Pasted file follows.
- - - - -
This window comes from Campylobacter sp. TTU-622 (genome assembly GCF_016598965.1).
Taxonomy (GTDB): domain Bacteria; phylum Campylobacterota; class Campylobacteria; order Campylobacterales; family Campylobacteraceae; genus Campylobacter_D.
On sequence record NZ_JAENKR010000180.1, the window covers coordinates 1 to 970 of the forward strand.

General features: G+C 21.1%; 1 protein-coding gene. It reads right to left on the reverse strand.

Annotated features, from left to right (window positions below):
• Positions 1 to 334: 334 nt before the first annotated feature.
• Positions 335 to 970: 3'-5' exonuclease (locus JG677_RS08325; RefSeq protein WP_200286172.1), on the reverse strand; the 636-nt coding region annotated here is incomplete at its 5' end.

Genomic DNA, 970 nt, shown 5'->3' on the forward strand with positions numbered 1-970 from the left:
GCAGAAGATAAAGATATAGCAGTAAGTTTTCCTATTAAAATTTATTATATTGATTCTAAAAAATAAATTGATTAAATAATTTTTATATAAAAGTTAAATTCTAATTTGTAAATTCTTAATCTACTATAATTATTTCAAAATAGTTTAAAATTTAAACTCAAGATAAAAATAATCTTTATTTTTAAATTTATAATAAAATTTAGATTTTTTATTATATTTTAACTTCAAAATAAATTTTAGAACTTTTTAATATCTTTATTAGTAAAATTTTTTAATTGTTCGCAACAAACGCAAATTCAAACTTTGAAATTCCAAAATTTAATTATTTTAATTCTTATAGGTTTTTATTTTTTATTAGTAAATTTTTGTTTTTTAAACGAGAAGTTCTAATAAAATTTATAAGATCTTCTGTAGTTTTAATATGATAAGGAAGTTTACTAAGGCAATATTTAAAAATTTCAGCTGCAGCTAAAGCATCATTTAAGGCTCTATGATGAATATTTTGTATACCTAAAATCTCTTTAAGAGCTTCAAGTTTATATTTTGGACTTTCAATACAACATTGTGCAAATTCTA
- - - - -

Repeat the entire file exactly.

This window comes from Campylobacter sp. TTU-622 (genome assembly GCF_016598965.1).
Taxonomy (GTDB): domain Bacteria; phylum Campylobacterota; class Campylobacteria; order Campylobacterales; family Campylobacteraceae; genus Campylobacter_D.
On sequence record NZ_JAENKR010000180.1, the window covers coordinates 1 to 970 of the forward strand.

General features: G+C 21.1%; 1 protein-coding gene. It reads right to left on the reverse strand.

Annotated features, from left to right (window positions below):
• Positions 1 to 334: 334 nt before the first annotated feature.
• Positions 335 to 970: 3'-5' exonuclease (locus JG677_RS08325; RefSeq protein WP_200286172.1), on the reverse strand; the 636-nt coding region annotated here is incomplete at its 5' end.

Genomic DNA, 970 nt, shown 5'->3' on the forward strand with positions numbered 1-970 from the left:
GCAGAAGATAAAGATATAGCAGTAAGTTTTCCTATTAAAATTTATTATATTGATTCTAAAAAATAAATTGATTAAATAATTTTTATATAAAAGTTAAATTCTAATTTGTAAATTCTTAATCTACTATAATTATTTCAAAATAGTTTAAAATTTAAACTCAAGATAAAAATAATCTTTATTTTTAAATTTATAATAAAATTTAGATTTTTTATTATATTTTAACTTCAAAATAAATTTTAGAACTTTTTAATATCTTTATTAGTAAAATTTTTTAATTGTTCGCAACAAACGCAAATTCAAACTTTGAAATTCCAAAATTTAATTATTTTAATTCTTATAGGTTTTTATTTTTTATTAGTAAATTTTTGTTTTTTAAACGAGAAGTTCTAATAAAATTTATAAGATCTTCTGTAGTTTTAATATGATAAGGAAGTTTACTAAGGCAATATTTAAAAATTTCAGCTGCAGCTAAAGCATCATTTAAGGCTCTATGATGAATATTTTGTATACCTAAAATCTCTTTAAGAGCTTCAAGTTTATATTTTGGACTTTCAATACAACATTGTGCAAATTCTA